The Impressionists: Master Paintings from the Art Institute of Chicago

Installation shot of The Impressionists: Master Paintings from the Art Institute of Chicago

The Impressionists: Master Paintings from the Art Institute of Chicago

June 29, 2008 to November 2, 2008

Some of the most celebrated and iconic works of the great Impressionist painters were at the Kimbell Art Museum during the summer and fall of 1998. The loan of about 90 paintings from Chicago’s world-renowned Impressionist collection was possible because of an ambitious reinstallation and expansion project at the Art Institute that included extensive renovation of the galleries and the construction of a new Modern Wing designed by Renzo Piano—the architect chosen by the Kimbell to design its own second building. The Art Institute’s Impressionist collection had never before left Chicago in such a large group, and it was exclusively at the Kimbell.

The Impressionists: Master Paintings from the Art Institute of Chicago was a feast for the eyes more sumptuous than even the great Barnes Collection exhibition, seen at the Kimbell in 1994. It featured masterpieces of painting by the world’s most beloved artists, including Édouard Manet, Edgar Degas, Claude Monet, Pierre-Auguste Renoir, Paul Cézanne, Paul Gauguin, Vincent van Gogh, and Henri de Toulouse-Lautrec—a succession of geniuses who, through a miracle of history, worked largely in the same country and within the span of a single lifetime. They were painters of modern life who created a more complete and delightful picture of the world in which they lived than any artists before them or since. Carried forward by the so-called “Post-Impressionists”—represented in the exhibition by masterpieces by Cézanne, Van Gogh, and Gauguin—the Impressionist movement fostered breathtakingly original pictorial idioms that ushered in the progressive art of the 20th century.

The exhibition brought to Fort Worth works that have come to define the Impressionist achievement—paintings that will be familiar even to those who have never visited the Art Institute, since they have been so widely disseminated through reproductions. They include Paris Street; Rainy Day (1877) by Gustave Caillebotte; 7 Cézannes, including Madame Cézanne in a Yellow Chair (1888–90) and The Bathers (1899/1904); 6 works by Degas, including Yellow Dancers (In the Wings) (1874/76) and The Millinery Shop (1879/86); 7 Gauguins, including Arlésiennes (Mistral) (1888) and The Ancestors of Tehamana (1893); 5 Van Goghs, including Self-Portrait (1887) and The Bedroom (1889); 7 Manets, including The Races at Longchamp (1866) and Woman Reading (1877/80); 26 Monets, including 6 paintings of wheatstacks, 4 of London, and 3 of water lilies; 12 Renoirs, including Lunch at the Restaurant Fournaise (1875), Acrobats at the Cirque Fernando (1879), and Two Sisters (On the Terrace) (1881); and 3 Toulouse-Lautrecs, including Moulin de la Galette (1889).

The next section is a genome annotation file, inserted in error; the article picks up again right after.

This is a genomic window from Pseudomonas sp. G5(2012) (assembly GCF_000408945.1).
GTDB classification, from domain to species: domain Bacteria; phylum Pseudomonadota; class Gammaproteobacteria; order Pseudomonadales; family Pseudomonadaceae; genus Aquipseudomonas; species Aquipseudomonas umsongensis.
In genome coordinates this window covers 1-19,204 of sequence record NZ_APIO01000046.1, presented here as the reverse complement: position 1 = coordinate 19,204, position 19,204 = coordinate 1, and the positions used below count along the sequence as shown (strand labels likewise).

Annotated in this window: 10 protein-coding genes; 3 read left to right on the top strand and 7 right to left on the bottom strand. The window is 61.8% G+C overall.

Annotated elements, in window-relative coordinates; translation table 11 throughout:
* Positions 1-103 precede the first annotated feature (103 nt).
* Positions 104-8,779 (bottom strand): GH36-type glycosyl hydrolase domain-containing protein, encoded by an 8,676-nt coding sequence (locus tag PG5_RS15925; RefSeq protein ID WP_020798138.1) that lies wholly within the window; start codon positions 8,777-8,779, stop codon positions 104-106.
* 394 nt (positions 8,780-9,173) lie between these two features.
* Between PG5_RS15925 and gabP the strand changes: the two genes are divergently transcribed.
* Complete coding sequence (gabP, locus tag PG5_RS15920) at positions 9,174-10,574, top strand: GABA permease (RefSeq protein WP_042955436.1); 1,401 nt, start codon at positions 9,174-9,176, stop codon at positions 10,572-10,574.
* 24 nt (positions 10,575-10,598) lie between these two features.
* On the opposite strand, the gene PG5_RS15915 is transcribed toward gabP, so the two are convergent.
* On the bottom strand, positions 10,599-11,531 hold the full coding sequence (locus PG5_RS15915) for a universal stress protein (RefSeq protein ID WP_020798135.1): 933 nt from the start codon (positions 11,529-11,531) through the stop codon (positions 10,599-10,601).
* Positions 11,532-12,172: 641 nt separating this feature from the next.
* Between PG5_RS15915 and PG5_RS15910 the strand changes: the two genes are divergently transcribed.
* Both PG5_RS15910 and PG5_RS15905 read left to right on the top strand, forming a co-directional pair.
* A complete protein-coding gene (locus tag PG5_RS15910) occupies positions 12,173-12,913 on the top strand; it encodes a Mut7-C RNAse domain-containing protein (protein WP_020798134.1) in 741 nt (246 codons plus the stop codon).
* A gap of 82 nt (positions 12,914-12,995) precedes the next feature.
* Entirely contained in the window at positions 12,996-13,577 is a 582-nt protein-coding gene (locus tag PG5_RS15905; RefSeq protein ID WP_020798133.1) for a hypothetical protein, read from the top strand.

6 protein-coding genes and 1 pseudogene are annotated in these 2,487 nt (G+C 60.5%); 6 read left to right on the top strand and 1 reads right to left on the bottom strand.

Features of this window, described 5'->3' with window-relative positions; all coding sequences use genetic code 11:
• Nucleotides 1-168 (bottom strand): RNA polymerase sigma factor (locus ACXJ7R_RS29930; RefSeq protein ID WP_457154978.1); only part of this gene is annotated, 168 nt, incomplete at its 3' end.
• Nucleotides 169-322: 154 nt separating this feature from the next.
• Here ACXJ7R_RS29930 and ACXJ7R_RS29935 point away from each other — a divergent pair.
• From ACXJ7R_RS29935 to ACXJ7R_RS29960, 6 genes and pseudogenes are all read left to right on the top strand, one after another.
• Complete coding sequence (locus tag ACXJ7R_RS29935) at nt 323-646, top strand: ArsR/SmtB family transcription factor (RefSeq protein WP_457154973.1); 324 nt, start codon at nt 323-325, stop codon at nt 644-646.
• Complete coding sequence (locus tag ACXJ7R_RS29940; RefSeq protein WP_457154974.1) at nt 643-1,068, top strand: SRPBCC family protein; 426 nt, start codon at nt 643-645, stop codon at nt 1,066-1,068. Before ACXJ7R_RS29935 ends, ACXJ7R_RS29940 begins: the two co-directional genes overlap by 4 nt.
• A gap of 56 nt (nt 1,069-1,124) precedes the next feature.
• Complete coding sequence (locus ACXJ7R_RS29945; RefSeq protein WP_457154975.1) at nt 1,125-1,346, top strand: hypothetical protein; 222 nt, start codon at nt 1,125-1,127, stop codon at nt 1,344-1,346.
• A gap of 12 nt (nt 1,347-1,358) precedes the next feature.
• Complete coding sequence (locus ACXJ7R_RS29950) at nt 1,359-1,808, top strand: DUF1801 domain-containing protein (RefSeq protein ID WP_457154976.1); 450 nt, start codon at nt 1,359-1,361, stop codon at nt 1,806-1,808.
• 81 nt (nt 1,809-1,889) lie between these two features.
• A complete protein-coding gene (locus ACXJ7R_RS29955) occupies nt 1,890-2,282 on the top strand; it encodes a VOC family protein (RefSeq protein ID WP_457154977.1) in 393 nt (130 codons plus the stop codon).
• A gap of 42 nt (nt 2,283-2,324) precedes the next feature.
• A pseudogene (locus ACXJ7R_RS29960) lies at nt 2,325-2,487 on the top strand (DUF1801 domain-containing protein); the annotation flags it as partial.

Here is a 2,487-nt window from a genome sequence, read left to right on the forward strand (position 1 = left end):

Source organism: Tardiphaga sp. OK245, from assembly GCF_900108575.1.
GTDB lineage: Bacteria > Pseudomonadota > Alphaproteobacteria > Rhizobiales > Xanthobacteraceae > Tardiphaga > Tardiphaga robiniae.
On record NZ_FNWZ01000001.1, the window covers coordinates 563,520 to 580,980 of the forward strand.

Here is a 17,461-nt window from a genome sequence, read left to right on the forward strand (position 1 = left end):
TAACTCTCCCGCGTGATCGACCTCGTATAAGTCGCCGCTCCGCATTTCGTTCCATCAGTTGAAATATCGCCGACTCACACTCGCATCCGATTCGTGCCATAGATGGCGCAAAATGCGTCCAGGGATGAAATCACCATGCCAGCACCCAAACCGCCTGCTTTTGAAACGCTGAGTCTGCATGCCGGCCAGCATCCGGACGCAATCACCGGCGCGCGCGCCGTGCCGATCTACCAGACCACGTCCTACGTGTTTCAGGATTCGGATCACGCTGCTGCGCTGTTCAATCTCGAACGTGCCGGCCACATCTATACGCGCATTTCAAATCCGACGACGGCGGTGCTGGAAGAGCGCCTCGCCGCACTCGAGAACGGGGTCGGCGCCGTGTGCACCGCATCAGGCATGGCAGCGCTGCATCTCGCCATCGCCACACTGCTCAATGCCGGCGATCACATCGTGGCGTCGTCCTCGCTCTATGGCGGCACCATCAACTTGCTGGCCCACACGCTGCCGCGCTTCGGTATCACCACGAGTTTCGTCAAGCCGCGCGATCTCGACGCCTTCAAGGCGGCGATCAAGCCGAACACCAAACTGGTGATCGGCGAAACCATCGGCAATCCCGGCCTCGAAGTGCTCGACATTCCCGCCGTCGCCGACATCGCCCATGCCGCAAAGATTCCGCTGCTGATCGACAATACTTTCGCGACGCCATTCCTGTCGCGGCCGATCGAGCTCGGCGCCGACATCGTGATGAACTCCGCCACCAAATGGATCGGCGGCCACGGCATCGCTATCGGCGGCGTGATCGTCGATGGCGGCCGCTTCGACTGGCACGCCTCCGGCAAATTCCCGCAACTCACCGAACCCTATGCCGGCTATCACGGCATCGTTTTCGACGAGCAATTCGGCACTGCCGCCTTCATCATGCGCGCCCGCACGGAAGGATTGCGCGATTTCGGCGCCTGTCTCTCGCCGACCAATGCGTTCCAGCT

Commented Malcolm Warner, the Kimbell’s acting director: “The Art Institute’s Impressionist collection is truly second to none, and we are honored and excited to be able to show it at the Kimbell. In the beautiful light and noble spaces of Louis Kahn’s galleries, every one of these vital paintings will sing out gloriously. It is a great pleasure to be working with our colleagues at the Art Institute, and we take pride in bringing to the Kimbell an exhibition that any museum in the world would covet.”

Commented James Cuno, President and Eloise W. Martin Director of the Art Institute of Chicago: “We are thrilled to be collaborating with the Kimbell Art Museum on this exhibition and could not imagine a finer temporary home for these works while their galleries here at the Art Institute are being renovated. The Kimbell is a stunning museum with a first-rate collection, and we know that this exhibition will have a wide and appreciative audience in Fort Worth.”

The Art Institute of Chicago’s Modern Wing opened in 2009 and is devoted primarily to modern and contemporary art. The movement of the modern and contemporary collections into the new building offered the opportunity to reinstall earlier collections—including the Impressionist paintings—in newly renovated galleries. During the renovation, certain collections were moved or put into storage. The temporary relocation of the Impressionist collection created a unique opportunity for the Art Institute’s greatest works to be shown outside its own walls, and the Kimbell was able to seize the moment.

Founded in 1879 as both museum and art school, the Art Institute of Chicago is one of the artistic treasure houses of the world. It has an encyclopedic collection of about 250,000 works of art and is the third largest museum in the United States. The Art Institute’s Impressionist and Post-Impressionist collection has grown since the early 20th century, largely through donations from enlightened Chicago collectors. One of the most remarkable was Bertha Honoré Palmer, wife of Chicago retail tycoon Potter Palmer, who collected with an insatiable appetite for art and was advised by the American artist Mary Cassatt. Many of Palmer’s works, including some that will be seen in this exhibition, entered the museum’s collection in 1922. These holdings were further enriched in 1926 by the Helen Birch Bartlett Memorial Collection, given by the Chicago artist Frederic Clay Bartlett.

The Impressionists: Master Paintings from the Art Institute of Chicago was organized by the Art Institute of Chicago in collaboration with the Kimbell Art Museum. This exhibition was generously supported by J.P. Morgan.